Pollsters Say Women’s Vote Up for Grabs in Election

August 6, 2008 - 7:16 PM
A new poll shows that neither major party's presidential candidate has won the hearts and votes of a majority of women voters, but one in five women who voted for Hillary Clinton in the Democratic primaries plans to vote for Sen. John McCain in November.
Pollsters Say Women’s Vote Up for Grabs in Election (image)

A new poll shows that neither major party presidential candidate has won the hearts and votes of the majority of women voters, but one in five women who voted for Hillary Clinton in the Democratic primaries plans to vote for Sen. John McCain in November.

(CNSNews.com) - A new poll shows that neither major party's presidential candidate has won the hearts – or votes – of the majority of women voters. But one in five women who voted for Hillary Clinton in the Democratic primaries plans to vote for the expected Republican nominee, Sen. John McCain (R-Ariz), in November.
 
The Lifetime Networks poll, released Tuesday, shows that 49 percent of women support Sen. Barack Obama (D-Ill.) and 38 percent support McCain – but another 10 percent are still undecided, suggesting the race for women could become close.
 
The Lifetime poll, which was conducted by Republican pollster Kellyanne Conway and Democratic pollster Celinda Lake, included responses from 700 women nationwide and has a 4.4 percent margin of error.
 
Obama’s lackluster lead among women voters came as a surprise to Conway who said that based on the number of things going in Obama’s favor, his lead should be larger at this point.
 
“I’m surprised that Barack Obama isn’t doing better among women,” Conway told CNSNews.com. “He needs about 54 percent of women to become the next president. The 11 point difference between Obama and McCain right now is the 11 point difference that was between Bush and Gore in 2000, and Bush won.”
 
According to the results, the majority of women voters polled said gender does not matter in the candidates’ selection of running mates.
 
Ironically, while Obama would benefit slightly by choosing a female running mate, McCain would likely receive less of the women’s vote if he were to choose a female to run with him on the ticket, the pollsters said.
 
“The bulk of women said that it didn’t make much difference,” Lake told CNSNews.com. “The ones for whom it made the most difference were the Hillary Clinton voters. Forty-seven percent of them said they would like a woman vice president.”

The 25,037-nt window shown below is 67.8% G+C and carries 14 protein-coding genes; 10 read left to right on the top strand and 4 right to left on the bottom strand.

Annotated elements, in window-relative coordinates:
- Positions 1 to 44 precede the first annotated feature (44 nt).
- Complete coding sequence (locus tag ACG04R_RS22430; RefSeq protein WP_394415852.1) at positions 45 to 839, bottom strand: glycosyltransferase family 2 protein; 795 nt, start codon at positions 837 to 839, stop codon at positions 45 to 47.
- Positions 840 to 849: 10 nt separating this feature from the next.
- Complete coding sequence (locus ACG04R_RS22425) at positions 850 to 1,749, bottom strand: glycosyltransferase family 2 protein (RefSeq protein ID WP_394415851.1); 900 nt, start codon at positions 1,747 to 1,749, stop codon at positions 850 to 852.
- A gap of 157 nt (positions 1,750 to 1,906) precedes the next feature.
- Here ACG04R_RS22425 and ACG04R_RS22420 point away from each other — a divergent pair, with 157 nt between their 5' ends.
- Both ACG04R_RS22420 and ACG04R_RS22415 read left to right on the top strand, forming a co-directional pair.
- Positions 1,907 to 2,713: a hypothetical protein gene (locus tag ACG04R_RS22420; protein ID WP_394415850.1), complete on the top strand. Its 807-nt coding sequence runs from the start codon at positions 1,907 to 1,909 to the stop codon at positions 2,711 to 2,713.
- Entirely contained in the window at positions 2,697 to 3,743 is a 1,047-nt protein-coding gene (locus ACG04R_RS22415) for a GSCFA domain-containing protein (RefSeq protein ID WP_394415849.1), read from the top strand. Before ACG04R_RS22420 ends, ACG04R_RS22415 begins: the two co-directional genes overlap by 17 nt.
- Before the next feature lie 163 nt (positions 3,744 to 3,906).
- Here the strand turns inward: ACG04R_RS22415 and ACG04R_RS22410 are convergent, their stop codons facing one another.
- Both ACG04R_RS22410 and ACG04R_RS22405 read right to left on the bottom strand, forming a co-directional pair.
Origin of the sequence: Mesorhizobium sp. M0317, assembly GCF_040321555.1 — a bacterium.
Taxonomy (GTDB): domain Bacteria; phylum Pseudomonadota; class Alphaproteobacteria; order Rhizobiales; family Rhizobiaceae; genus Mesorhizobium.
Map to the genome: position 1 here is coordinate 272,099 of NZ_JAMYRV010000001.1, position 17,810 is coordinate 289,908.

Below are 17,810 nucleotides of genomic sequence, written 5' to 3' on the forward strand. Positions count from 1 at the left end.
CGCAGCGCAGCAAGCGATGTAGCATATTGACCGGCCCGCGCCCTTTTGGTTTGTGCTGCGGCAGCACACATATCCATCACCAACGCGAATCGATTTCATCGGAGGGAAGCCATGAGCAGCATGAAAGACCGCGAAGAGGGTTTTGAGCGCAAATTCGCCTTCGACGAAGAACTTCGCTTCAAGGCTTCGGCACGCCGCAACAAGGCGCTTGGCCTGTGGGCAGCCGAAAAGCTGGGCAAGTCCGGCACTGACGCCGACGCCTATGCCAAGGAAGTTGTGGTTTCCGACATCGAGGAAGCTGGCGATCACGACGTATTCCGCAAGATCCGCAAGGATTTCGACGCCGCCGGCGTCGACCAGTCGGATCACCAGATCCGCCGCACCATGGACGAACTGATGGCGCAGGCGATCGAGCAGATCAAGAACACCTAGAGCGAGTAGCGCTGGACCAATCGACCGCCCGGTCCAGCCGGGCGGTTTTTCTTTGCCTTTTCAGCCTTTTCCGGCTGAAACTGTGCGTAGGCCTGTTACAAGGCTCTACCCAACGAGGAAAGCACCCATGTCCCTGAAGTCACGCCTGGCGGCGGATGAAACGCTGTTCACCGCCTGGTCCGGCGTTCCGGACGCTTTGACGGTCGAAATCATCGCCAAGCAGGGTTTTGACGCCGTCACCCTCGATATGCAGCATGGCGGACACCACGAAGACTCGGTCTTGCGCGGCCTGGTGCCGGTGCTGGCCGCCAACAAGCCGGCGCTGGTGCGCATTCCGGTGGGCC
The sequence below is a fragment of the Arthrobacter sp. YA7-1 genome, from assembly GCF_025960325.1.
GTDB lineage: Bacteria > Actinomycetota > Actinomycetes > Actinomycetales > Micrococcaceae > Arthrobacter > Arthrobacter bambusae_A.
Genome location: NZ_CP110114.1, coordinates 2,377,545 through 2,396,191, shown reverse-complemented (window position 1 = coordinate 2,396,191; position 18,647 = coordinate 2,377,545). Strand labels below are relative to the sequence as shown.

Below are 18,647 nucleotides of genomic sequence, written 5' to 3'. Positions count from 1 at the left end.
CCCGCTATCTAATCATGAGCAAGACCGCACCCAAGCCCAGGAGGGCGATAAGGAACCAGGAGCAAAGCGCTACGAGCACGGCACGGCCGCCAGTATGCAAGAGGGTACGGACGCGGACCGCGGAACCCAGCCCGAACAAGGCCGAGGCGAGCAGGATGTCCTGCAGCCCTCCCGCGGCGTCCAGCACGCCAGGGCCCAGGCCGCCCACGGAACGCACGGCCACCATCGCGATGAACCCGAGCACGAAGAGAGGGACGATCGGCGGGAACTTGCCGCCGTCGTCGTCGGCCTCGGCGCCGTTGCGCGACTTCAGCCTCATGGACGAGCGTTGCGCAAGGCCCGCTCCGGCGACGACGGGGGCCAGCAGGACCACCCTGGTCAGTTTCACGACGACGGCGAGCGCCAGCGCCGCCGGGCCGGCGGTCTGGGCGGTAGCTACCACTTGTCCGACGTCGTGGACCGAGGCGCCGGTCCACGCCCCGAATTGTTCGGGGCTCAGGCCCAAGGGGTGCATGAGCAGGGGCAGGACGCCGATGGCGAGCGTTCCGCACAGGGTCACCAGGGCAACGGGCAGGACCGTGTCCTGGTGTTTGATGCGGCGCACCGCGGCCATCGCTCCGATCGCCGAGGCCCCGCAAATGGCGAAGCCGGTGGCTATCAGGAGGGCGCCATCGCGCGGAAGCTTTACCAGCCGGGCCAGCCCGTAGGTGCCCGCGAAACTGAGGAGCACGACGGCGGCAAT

Conway applauded these results, saying, “Women are more gender-neutral than gender-sensitive when it comes to a vice presidential candidate, and it means that women are much more substantive when it comes to the election.”
 
On a personal level, women seem to favor Obama when it comes to which presidential candidate they would like to join on vacation or during a commute to work, the pollsters found.
 
Of those who participated in the survey, nearly 50 percent of the women said they would like to have Obama join them, while the amount of women who would like to vacation or drive with McCain was around one-quarter of the respondents.
 
Lake is hopeful that women’s favorable impression of Obama’s personality will have a positive influence for him on Election Day, but it may not be as much as he needs.
 
“Character and personality usually drive the vote. I would say that it won’t be enough,” Lake said. “To get over 50 percent of the vote, I think that Obama is going to have to build on that personal favorability and also reassure women about the change that he represents.”
 
Conway said that when it comes to choosing a president, she is hopeful women will not base their vote on which presidential candidate is the most entertaining.
 
“Is likeability and personality and these sophomoric questions like ‘Who would you rather have a beer with?’ going to dominate, or are women going to want an experienced person who they view as qualified and seasoned to lead the nation’s economy and our troops in wartime?”
 
The pollsters say their survey showed that Obama’s support is based on personal attributes such as his intelligence and youth, while support for McCain is based largely on perceptions of his qualifications and experience.
 
Lake acknowledges that basis of support may be a liability for the Democrat but said it is not clear how much.
 
“I think for these undecided voters, that’s the real tradeoff,” said Lake. “They know McCain better than they know Obama, but they don’t like him as well. I think that’s the central division. That’s what it’s coming down to.”
 
Conway is not so quick to dismiss the importance of experience when it comes to the women’s vote.
 
“Women are credentialists, and they’re pro-incumbent for a reason. McCain is the more seasoned, more qualified, more experienced candidate,” said Conway. “There are certain things that Barack Obama is not going to be able to have as part of his presidential resume between now and November, and at the top of that is experience.”
 
Meanwhile, the Gallup Poll’s daily tracking survey, a national poll that includes male responses, shows Obama is leading by only three to four percentage points.